Refreshing, Times of - The stunned amazement of the people at the temple who saw a crippled beggar healed in the name of Jesus Christ of Nazareth (Acts 3:10-11 ) prompted Peter to deliver a two-part sermon in which he traced the source of the Miracle to the power of Jesus (vv
Birthright - This seems to have been the case in Egypt, in the time of Moses: and hence Jehovah's destroying their first- born, as it was the last Miracle wrought in that country before the Exodus, so was it the most dreadful, and most effectual in prevailing on Pharaoh and the Egyptians to dismiss the Israelites
Josh'ua - A Miracle made the fall of Jericho more terrible to the Canaanites
Nain - The Miracle was wrought near to the ‘gate,’ and in the presence of ‘much people
Possession (2) - But in John 2:6 where he gives an account of the Miracle at the marriage feast in Cana of Galilee, he tells of ‘six water-pots of stone’ (λίθιναι ὑδρίαι), which were clearly ‘pots’ of a very different kind—too large to use at table, or to be portable in the ordinary way
Amalekites - " The occasion of Amalek's attack was significant: at Rephidim, when there was no water for the people to drink, and God by Miracle made it gush from the rock...
Contentions for possession of a well were of common occurrence (Genesis 21:25; Genesis 26:22; Exodus 2:17); in Moses' message asking Edom and Sihon the Amorite for leave of passage, water is a prominent topic (Numbers 20:17; Numbers 21:22; compare Judges 5:11). They tried to deprive God's people of a necessary of life which God had just supplied by Miracle, thus fighting not so much with them as with God
Gervasius - Two distinct points demand attention: 1st, the finding of the bodies; 2nd, the reputed Miracles. The discovery of the bodies may have been neither a Miracle nor a trick. There remains the question of the Miracles to which St. We must observe, also, in favour of the Miracle that St. In the Criterion of Miracles , by bp. 1803), there are many acute observations on similar reputed Miracles in the 18th cent
Red Sea - ...
In the queries of Michaelis, sent to Niebuhr, when in Egypt, it was proposed to him to inquire upon the spot, whether there were not some ridges of rocks where the water was shallow, so that an army at particular times may pass over; secondly, whether the Etesian winds, which blow strongly all summer from the north-west could not blow so violently against the sea as to keep it back on a heap, so that the Israelites might have passed without a Miracle. It is no greater Miracle to divide the Red Sea than to divide the river Jordan. Whence came that cohesion of particles which hindered that wall to escape at the sides? This is as great a Miracle as that of Moses. ' The words of this author are of the most remarkable kind: we cannot think this Heathen is writing in favour of revelation: he knew not Moses, nor says a word about Pharaoh and his host; but records the Miracle of the division of the sea in words nearly as strong as those of Moses, from the mouths of unbiassed, undesigning Pagans. And the second query, about the Etesian or northerly wind, is refuted by the express mention of a strong easterly wind blowing across, and scooping out a dry passage; not that it was necessary for Omnipotence to employ it there as an instrument, any more than at Jordan; but it seems to be introduced in the sacred history by way of anticipation, to exclude the natural agency that might in after times be employed for solving the Miracle; and it is remarkable that the monsoon in the Red Sea blows the summer half of the year from the north, the winter half from the south, neither of which therefore, even if the wind could be supposed to operate so violently upon the waters, could produce the Miracle in question. ...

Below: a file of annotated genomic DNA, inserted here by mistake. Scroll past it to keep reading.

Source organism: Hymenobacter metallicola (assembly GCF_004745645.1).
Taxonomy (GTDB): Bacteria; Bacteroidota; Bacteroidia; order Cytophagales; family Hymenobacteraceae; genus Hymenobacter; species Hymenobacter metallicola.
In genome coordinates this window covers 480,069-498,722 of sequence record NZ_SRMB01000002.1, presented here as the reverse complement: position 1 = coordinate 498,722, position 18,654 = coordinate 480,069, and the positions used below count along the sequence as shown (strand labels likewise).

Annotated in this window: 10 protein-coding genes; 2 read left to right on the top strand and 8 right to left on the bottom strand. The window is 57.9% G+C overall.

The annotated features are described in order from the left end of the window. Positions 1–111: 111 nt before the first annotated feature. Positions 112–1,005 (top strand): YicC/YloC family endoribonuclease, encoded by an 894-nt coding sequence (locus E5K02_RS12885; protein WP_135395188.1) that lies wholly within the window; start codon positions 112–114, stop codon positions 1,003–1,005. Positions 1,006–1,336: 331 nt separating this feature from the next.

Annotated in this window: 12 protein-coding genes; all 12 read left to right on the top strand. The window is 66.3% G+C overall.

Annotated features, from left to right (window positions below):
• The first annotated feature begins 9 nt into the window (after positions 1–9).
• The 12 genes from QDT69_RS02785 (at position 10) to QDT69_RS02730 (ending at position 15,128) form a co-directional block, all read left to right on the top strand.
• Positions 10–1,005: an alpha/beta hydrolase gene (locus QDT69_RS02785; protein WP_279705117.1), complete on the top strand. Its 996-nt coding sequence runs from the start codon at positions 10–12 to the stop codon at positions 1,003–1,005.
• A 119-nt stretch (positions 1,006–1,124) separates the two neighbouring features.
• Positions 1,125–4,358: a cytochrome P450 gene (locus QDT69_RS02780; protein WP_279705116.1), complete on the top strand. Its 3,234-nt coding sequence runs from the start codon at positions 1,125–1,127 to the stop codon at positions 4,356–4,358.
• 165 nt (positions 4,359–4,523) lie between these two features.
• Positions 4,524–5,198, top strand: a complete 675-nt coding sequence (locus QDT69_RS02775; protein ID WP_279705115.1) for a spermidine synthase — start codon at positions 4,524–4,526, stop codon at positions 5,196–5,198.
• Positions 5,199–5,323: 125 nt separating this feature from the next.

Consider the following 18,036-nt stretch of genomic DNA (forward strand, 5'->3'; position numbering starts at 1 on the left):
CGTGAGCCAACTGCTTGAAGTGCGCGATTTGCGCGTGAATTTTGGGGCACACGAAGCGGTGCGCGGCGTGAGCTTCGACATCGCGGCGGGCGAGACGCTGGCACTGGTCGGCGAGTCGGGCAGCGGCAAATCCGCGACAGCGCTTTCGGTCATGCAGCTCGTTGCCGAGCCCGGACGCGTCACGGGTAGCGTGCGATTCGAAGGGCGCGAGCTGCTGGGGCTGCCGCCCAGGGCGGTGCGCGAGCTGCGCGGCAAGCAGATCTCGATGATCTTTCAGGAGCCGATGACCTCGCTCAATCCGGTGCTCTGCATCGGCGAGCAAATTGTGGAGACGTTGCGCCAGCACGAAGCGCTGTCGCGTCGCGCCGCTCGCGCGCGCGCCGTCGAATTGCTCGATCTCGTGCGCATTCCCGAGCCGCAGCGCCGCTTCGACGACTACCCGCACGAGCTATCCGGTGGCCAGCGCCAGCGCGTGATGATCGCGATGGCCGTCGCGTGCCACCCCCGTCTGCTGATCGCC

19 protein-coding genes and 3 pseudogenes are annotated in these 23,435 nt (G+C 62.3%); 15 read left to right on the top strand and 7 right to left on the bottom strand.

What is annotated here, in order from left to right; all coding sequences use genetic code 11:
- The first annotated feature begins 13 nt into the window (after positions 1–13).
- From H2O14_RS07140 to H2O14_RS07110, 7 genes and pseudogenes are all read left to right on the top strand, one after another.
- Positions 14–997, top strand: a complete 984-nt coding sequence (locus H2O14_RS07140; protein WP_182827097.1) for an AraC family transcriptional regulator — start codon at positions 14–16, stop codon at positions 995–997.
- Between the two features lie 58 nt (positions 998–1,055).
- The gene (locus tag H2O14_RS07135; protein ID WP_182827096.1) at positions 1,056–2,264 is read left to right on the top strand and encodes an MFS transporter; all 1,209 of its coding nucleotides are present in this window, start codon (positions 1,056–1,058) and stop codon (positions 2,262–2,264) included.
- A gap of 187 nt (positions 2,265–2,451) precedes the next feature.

Wishing to diminish, though not to deny, the Miracle, Niebuhr adopts the opinion of those who contend for a higher passage near Suez. "For," says he, "the Miracle would be less if they crossed the sea there than near Bedea
Miracles - A Miracle, in the popular sense, is a prodigy, or an extraordinary event, which surprises us by its novelty. In a more accurate and philosophic sense, a Miracle is an effect which does not follow from any of the regular laws of nature, or which is inconsistent with some known law of it, or contrary to the settled constitution and course of things. Accordingly, all Miracles presuppose an established system of nature, within the limits of which they operate, and with the order of which they disagree. Of a Miracle in the theological sense many definitions have been given. Samuel Clarke is: "A Miracle is a work effected in a manner unusual, or different from the common and regular method of providence, by the interposition of God himself, or of some intelligent agent superior to man, for the proof or evidence of some particular doctrine, or in attestation of the authority of some particular person. Hume has insidiously or erroneously maintained that a Miracle is contrary to experience; but in reality it is only different from experience. To pronounce, therefore, a Miracle to be false, because it is different from experience, is only to conclude against its general existence from the very circumstance which constitutes its particular nature; for if it were not different from experience, where would be its singularity? or what particular proof could be drawn from it, if it happened according to the ordinary train of human events, or was included in the operation of the general laws of nature? We grant that it does differ from experience; but we do not presume to make our experience the standard of the divine conduct. He that acknowledges a God must, at least, admit the possibility of a Miracle. ...